I think that conversations like the one we’re having today struggle between the tension between micro situations, whether they may be Cuba, or Crimea, or many of the things Cyrus just said, and an absence of sort of large-scale strategic vision or strategic desires. I mean, right now, today, I think one of the really interesting things about this town is a strategic incoherence about what it actually wants in the world, and it thus creates very powerful machinery that can be easily hijacked by events, it can be hijacked by causes and crusades and interventions. Snd so the machinery that exists ostensibly to protect the interests of the United States often can undermine those very interests in the way there’s no cohesion in how that is used.
          Mike Lind has heard this joke of mine a few times, but it actually did happen: [?] visited Washington a number of years ago and brought along his policy advisory staff. And I sat next to one of these guys who would have been the equivalent of some sort of director in the policy planning division of the Chinese Ministry of Foreign Affairs. So when I was invited over there I wanted to get into the deep bowels of the Chinese government. I said, So we’ve all been wondering what China’s grand strategy was. And China and these guys said, Our grand strategy is to try and figure out how to keep you Americans distracted in small Middle Eastern countries. Because life is good for them. But it reinforced the point, joke or not, that right now the US is easily distracted, can easily chase rabbits down rabbit holes. And we have this kind of global whack-a-mole phenomenon where nothing is enough. And what this translates, whether it’s real or not in terms of absolute levels of spending, weapons, the size of the military, what is true perceptually is the United States seems to be in some form of strategic contraction that it seems unable to convince allies that it can still provide deliverables in the international security arena as it once did.
          And the first reactions to that are that ostensible allies, be they—I wrote a piece once on just looking at the difference in behavior of countries like Japan and Germany that, let’s face it, were satellites of American interests after World War II. They hardly enjoyed their own sovereignty in my view. But they began to take different positions. Israel and Saudi Arabia, two rivals of each other, but still joined at the hip with US strategic and foreign priorities, are also behaving differently because they don’t believe the United States is fundamental to shaping the circumstances around there. So there’s a global fragility that is occurring throughout the system based on a doubt in America’s ability to deliver for them. And of course that’s before you even get to the foes who I think are moving their agendas in various ways.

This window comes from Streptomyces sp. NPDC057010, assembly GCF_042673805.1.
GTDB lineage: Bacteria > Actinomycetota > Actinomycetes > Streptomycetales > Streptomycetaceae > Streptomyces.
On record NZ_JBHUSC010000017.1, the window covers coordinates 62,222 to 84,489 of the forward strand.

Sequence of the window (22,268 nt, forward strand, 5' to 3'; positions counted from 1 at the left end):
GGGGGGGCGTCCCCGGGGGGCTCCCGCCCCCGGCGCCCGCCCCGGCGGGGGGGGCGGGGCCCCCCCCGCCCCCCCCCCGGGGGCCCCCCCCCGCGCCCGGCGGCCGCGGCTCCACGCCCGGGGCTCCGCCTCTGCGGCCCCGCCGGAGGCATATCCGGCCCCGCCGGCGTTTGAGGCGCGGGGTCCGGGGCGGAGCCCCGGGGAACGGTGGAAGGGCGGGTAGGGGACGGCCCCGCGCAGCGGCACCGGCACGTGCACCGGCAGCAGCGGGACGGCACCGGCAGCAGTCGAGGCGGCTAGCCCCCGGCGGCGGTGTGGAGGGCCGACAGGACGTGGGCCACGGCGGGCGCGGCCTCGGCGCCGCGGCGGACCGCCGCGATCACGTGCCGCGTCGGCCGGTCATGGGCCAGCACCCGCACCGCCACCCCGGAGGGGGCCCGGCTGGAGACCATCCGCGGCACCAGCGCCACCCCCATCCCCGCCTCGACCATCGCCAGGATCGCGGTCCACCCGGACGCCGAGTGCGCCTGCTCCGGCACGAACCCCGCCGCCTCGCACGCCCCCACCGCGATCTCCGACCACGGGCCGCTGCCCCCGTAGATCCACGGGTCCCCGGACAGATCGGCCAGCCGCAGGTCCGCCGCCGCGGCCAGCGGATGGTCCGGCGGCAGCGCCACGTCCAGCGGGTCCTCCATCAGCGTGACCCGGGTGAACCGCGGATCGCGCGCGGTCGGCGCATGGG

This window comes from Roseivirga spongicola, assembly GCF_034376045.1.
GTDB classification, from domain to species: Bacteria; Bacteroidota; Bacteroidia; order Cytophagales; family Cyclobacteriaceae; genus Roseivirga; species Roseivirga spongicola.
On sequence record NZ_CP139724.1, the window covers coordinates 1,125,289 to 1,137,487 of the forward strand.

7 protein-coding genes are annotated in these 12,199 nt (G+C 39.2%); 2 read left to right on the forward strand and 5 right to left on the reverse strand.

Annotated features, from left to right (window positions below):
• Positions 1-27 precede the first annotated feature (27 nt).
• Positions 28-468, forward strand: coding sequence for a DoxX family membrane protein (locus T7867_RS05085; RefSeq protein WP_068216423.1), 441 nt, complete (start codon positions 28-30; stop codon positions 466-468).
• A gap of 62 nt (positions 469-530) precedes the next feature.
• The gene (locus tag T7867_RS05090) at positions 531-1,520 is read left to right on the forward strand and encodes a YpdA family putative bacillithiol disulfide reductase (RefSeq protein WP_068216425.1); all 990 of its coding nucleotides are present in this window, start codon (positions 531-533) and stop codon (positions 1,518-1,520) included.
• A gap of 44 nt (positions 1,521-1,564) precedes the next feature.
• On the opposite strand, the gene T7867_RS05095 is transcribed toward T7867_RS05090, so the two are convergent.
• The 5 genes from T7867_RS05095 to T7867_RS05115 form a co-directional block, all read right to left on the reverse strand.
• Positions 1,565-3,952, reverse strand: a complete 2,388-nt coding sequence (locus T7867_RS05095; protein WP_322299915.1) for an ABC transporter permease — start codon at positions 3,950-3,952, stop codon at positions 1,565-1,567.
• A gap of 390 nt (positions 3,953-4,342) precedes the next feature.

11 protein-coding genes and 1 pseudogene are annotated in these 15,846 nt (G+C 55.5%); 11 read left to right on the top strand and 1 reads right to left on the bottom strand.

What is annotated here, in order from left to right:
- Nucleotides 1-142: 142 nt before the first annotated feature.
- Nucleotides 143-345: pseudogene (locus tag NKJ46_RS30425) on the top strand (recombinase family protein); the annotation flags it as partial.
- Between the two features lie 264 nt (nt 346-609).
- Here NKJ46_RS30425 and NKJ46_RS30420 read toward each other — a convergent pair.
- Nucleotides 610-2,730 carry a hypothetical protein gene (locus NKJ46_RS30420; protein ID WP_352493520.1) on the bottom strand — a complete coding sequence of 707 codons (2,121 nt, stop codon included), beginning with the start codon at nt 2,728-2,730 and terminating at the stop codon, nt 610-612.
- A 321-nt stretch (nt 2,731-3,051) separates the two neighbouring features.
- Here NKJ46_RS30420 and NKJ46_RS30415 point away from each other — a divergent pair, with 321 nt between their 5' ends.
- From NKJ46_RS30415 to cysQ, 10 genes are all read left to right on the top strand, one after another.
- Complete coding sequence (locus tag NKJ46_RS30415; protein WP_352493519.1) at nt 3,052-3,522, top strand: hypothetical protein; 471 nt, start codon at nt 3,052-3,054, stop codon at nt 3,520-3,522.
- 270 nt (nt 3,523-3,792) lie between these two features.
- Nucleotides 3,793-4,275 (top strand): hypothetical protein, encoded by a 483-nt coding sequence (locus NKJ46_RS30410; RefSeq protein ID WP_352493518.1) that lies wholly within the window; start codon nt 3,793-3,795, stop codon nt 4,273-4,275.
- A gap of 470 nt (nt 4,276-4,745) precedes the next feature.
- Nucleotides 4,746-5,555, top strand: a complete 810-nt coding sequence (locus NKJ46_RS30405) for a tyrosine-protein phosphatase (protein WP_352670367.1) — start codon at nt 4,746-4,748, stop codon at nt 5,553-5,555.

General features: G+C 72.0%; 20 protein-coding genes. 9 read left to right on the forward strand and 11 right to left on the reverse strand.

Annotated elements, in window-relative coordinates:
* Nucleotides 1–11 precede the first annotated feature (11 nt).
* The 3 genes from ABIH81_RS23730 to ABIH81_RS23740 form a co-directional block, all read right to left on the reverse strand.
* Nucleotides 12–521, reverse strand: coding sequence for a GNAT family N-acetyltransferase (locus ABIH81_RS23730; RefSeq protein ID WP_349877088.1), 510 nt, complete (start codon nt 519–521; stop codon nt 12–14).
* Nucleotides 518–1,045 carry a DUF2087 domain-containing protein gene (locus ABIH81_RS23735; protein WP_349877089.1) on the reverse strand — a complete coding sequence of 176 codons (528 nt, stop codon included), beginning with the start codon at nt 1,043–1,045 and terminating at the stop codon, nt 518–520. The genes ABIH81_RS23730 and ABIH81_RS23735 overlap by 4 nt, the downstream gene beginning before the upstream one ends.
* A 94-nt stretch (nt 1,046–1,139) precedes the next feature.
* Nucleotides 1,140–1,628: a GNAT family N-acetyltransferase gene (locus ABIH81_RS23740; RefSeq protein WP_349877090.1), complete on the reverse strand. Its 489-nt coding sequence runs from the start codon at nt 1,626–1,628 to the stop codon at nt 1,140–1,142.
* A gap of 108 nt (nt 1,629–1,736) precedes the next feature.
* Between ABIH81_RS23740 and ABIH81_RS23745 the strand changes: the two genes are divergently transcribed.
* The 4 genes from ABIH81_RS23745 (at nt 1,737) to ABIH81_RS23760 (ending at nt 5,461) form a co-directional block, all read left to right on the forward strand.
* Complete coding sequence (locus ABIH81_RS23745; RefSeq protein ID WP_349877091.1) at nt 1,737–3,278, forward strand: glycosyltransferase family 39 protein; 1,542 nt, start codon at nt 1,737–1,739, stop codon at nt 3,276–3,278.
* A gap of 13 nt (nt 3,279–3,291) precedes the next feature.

So at New America, where I was with Mike Lind, one of the things that we thought about [that] needed to be done to sort of restore the stock of American power, or the perception of it, is to move the needle on a certain number of issues. And the ones we worked on at the time were Israel, Palestine, Cuba, and Iran, because we saw those as not quite Nixon-goes-to-China moments, where you can pivot at a key inflection point and change the way the world looks at your ability to do things. Now, the Israel-Palestine front was not the one we would have led with had I been running the National Security Council for President Obama; I probably would have done the Cuba deal the first year I was there. So I give President Obama credit on Cuba, but I give him a C for late arrival, because the impact that that attempt to get US-Cuba relations— I don’t give a damn about the Cubans. I do care about the echo effects that that decision would have had on the way US policy is perceived both in Latin American and globally; and that would have had a far greater impact in the first two years of the Obama administration, rather [than] in the twilight of the administration in which the impact of that is not quite as much.    On the Iran deal, major effort, I supported the Iran deal. I sort of think that it is, the jury is still out in terms of what happened; but the Iran deal doesn’t matter in terms of just stopping Iran from getting a bomb. What does matter is it convinces the world, even those doubt US power, that US has the ability to shape the international order still, and to do so in a way that can be perceived as good. And there’s a respect even among the Saudis and the Israelis that the US and its allies were largely able to do this and to move it forward.